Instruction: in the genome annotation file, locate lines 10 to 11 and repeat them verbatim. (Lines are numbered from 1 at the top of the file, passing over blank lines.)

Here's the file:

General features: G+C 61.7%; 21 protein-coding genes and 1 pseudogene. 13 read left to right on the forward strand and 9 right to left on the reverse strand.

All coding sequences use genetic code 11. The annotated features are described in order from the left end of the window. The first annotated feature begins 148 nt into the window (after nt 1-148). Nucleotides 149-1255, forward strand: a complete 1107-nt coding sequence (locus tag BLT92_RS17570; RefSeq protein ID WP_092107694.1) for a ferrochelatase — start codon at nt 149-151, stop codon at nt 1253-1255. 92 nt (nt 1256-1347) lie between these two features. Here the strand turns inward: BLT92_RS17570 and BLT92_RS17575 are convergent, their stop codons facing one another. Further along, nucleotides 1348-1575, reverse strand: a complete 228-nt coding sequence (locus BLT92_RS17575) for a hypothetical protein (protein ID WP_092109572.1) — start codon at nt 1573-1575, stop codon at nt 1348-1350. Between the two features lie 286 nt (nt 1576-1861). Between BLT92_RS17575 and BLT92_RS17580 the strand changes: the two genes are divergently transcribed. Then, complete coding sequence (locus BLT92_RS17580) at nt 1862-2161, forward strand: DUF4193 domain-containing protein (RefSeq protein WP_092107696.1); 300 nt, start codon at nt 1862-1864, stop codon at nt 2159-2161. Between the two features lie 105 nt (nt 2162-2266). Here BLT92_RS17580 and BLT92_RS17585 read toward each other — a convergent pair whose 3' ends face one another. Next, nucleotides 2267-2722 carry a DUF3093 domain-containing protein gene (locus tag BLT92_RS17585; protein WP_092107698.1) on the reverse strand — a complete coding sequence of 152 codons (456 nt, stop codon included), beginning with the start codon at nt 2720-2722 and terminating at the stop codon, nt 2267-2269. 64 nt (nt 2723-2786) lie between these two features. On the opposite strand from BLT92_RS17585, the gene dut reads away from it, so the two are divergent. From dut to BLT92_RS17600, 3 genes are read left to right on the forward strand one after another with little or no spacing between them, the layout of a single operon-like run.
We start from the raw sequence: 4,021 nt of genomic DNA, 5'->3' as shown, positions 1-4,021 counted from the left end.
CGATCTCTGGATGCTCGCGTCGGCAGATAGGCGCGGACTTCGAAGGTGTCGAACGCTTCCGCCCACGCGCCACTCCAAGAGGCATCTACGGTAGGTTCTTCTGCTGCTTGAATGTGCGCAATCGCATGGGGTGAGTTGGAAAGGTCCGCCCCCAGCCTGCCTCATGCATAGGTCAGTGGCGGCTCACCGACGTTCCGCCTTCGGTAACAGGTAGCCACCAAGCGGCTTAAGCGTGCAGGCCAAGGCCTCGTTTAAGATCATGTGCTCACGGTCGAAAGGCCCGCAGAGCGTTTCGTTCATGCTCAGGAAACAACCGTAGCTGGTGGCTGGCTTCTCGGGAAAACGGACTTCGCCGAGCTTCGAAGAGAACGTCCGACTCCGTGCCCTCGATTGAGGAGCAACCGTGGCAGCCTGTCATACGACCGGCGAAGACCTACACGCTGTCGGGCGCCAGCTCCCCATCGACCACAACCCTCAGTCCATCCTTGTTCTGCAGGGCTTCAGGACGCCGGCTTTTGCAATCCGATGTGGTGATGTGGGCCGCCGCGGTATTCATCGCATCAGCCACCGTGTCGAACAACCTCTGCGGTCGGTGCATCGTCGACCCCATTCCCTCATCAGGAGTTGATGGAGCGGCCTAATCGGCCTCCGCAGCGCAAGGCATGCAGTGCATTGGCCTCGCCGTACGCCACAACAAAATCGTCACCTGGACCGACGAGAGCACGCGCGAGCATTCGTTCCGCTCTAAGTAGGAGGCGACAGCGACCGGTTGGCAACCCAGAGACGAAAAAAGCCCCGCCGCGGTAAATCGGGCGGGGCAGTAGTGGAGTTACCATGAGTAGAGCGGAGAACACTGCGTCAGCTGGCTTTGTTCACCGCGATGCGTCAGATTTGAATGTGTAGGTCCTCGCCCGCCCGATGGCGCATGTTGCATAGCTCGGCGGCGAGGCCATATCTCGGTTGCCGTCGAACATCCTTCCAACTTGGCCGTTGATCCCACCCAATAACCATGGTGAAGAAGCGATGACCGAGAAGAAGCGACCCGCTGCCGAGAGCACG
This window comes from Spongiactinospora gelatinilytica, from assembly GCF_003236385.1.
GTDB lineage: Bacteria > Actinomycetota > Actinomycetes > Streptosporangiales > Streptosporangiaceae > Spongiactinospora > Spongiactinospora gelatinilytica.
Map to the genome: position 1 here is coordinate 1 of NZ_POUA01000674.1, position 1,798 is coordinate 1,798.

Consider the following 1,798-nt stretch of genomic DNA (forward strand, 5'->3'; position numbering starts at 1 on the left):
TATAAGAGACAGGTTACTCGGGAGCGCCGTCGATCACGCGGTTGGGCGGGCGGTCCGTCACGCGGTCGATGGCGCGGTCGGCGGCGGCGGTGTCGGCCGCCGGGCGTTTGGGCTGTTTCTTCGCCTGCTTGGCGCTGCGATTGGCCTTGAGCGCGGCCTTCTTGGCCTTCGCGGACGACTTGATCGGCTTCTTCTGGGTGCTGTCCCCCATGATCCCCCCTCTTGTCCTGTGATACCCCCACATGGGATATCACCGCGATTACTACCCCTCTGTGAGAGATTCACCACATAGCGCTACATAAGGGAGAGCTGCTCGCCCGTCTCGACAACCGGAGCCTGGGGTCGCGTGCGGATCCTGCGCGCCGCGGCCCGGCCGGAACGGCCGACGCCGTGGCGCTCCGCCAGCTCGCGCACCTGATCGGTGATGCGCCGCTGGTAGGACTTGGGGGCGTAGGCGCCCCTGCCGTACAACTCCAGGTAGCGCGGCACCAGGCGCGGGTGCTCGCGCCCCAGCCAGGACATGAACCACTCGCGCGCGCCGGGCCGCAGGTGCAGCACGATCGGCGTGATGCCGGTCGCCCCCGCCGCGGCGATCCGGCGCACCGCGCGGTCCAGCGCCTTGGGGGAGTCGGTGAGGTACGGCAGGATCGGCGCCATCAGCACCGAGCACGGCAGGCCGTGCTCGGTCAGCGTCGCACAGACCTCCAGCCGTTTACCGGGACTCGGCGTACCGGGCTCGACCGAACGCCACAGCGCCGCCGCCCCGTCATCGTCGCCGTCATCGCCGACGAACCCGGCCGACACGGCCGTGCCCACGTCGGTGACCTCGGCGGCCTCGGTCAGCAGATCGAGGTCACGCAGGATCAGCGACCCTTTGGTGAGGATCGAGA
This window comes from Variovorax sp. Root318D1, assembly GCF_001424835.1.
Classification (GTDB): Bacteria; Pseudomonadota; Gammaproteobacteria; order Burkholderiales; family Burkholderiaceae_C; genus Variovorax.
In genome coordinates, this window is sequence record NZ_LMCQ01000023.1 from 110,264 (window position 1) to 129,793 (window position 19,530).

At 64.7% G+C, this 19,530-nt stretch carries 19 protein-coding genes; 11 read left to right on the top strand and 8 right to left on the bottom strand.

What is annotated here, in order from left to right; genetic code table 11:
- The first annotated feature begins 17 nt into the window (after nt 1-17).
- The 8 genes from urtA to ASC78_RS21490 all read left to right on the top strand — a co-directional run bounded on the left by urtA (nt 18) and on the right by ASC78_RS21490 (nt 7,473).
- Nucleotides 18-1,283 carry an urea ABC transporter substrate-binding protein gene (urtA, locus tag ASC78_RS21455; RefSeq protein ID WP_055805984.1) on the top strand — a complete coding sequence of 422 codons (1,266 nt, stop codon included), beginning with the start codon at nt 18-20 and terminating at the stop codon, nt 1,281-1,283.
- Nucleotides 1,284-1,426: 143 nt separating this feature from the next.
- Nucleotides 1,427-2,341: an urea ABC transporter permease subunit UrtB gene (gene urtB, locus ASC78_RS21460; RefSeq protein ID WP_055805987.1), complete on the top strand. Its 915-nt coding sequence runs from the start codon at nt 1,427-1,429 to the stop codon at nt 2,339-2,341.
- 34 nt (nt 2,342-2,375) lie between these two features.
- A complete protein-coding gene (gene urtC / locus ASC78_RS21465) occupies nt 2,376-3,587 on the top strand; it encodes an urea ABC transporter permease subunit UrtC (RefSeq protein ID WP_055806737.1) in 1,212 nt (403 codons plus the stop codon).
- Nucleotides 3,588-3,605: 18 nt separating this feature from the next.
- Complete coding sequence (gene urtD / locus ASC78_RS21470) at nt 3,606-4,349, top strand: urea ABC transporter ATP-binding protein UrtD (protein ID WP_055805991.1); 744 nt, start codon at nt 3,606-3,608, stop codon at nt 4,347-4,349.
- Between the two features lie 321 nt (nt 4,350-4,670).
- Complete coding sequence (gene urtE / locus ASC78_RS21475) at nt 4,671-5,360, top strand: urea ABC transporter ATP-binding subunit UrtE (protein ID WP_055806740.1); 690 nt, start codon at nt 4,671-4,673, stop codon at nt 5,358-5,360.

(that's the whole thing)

This window comes from Variovorax sp. Root318D1, assembly GCF_001424835.1.
Classification (GTDB): Bacteria; Pseudomonadota; Gammaproteobacteria; order Burkholderiales; family Burkholderiaceae_C; genus Variovorax.